I just spent more than two hours troubleshooting a seemingly simple HTML problem. When I copied and pasted a small section of HTML, the web browser displayed the newly-pasted section differently from the original. The horizontal spacing between some of the elements was slightly different, causing the whole page to look wrong. But how could this be? The two HTML sections were identical – the new one was literally a copy of the old one.
This simple-sounding problem defied all my attempts to explain it. I came up with lots of great theories: problems with my CSS classes, or with margins and padding. Mismatched HTML tags. Browser bugs. I tried three different browsers and got the same results in all of them.
Feeling very confused, I looked again at the two sections of HTML in the WordPress editor (text view), and confirmed they were exactly identical. Then I tried Firefox’s built-in web developer tools to view the page’s rendered elements, and compared all their CSS properties. Identical – yet somehow they rendered differently. I used the developer tools to examine the exact HTML received from my web server, checked the two sections again, and verified they were character-for-character identical. Firefox’s “page source” tool also confirmed the two sections were exactly identical.
By this point I was getting ready to blame cosmic rays or voodoo magic. I discovered that any time I copy-pasted any similar HTML section, the newly-pasted section would appear in the browser with the wrong element spacing. How could this possibly be? I then tried the W3C Validator, which found some other problems with my page, but nothing that could explain this behavior. And once again, it confirmed that despite rendering differently in the browser, the two sections of HTML were identical.
Clearly something wasn’t adding up. I used curl to download the web page from my web server, viewed the local copy, and saw the same behavior as before. But when I opened the stored .html document with a hex editor, I finally had my answer. The two sections of HTML were not identical: one section used a different type of space character from the other.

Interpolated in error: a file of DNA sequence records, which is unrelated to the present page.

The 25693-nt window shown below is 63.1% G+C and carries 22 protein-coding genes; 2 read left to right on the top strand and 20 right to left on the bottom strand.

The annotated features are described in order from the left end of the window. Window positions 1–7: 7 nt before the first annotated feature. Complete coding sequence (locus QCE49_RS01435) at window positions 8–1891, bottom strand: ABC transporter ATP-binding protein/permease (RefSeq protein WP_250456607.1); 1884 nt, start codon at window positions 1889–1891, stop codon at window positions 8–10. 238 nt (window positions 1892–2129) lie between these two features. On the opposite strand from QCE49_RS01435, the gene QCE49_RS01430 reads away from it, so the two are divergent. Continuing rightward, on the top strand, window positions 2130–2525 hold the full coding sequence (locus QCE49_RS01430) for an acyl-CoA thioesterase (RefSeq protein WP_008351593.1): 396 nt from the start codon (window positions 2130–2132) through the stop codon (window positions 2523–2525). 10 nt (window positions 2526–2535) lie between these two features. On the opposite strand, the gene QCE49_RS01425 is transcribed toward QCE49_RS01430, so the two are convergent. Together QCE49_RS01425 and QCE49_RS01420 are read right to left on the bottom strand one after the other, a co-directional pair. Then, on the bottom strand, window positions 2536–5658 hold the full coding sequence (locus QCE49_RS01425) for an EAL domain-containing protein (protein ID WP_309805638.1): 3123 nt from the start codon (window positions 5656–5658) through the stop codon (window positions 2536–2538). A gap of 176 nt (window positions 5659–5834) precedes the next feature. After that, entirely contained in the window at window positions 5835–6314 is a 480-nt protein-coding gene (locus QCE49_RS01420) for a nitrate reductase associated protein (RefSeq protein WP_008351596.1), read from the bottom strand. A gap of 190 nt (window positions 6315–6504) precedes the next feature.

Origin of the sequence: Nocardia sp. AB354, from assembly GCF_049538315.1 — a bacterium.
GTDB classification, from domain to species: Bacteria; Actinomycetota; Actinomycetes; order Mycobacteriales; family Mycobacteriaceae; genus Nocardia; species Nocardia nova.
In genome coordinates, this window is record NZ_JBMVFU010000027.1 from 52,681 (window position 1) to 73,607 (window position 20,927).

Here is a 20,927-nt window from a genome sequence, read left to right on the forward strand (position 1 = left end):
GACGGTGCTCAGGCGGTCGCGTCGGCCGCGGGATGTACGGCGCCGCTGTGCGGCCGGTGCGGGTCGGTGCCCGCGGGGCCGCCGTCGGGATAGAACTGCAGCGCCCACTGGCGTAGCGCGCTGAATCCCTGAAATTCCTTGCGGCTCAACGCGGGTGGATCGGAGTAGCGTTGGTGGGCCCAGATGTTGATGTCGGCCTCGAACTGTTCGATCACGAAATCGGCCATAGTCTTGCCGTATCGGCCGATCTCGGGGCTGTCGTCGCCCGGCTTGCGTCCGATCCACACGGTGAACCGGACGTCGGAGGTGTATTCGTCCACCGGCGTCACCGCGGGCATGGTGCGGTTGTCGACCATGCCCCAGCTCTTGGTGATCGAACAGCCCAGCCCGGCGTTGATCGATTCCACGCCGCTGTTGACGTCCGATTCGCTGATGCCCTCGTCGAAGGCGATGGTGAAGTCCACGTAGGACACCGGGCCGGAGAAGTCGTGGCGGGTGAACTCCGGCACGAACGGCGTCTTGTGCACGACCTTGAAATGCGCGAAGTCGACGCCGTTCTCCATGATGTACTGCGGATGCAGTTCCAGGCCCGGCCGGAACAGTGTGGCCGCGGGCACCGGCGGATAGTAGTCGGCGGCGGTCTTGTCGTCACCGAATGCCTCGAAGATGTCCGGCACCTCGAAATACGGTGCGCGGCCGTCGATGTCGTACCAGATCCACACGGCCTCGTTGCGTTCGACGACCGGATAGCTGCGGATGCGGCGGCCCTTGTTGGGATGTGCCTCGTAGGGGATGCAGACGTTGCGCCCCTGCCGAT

What the hell.
I discovered that the original HTML section contained non-breaking spaces. But instead of encoding them with the entity, they were encoded directly as Unicode character C2A0. I’m not sure when or how this happened, but I blame WordPress. When viewing this section in the WordPress HTML editor, the C2A0 spaces appeared like normal spaces, and copy-pasting the section inside the editor silently converted non-breaking spaces to normal spaces with hex value 20. So the copied version rendered differently, even though the source HTML appeared to be the same.
This is like the 21st century version of confusing a zero with a capital letter O, yet worse. I wasn’t even aware that non-breaking spaces have a Unicode character value – I thought was the only way to encode them. I changed the HTML back to use and now it all works fine.
I’m surprised at how many different tools failed to reveal this subtle but important difference between types of spaces in the HTML source. The WordPress HTML editor failed to show or correctly handle the difference. The Firefox web developer tools and page source tools failed. The W3C Validator’s source view failed. Curl plus a hex editor was the only way to finally establish the ground truth about the precise contents of the HTML source.Read 8 comments and join the conversation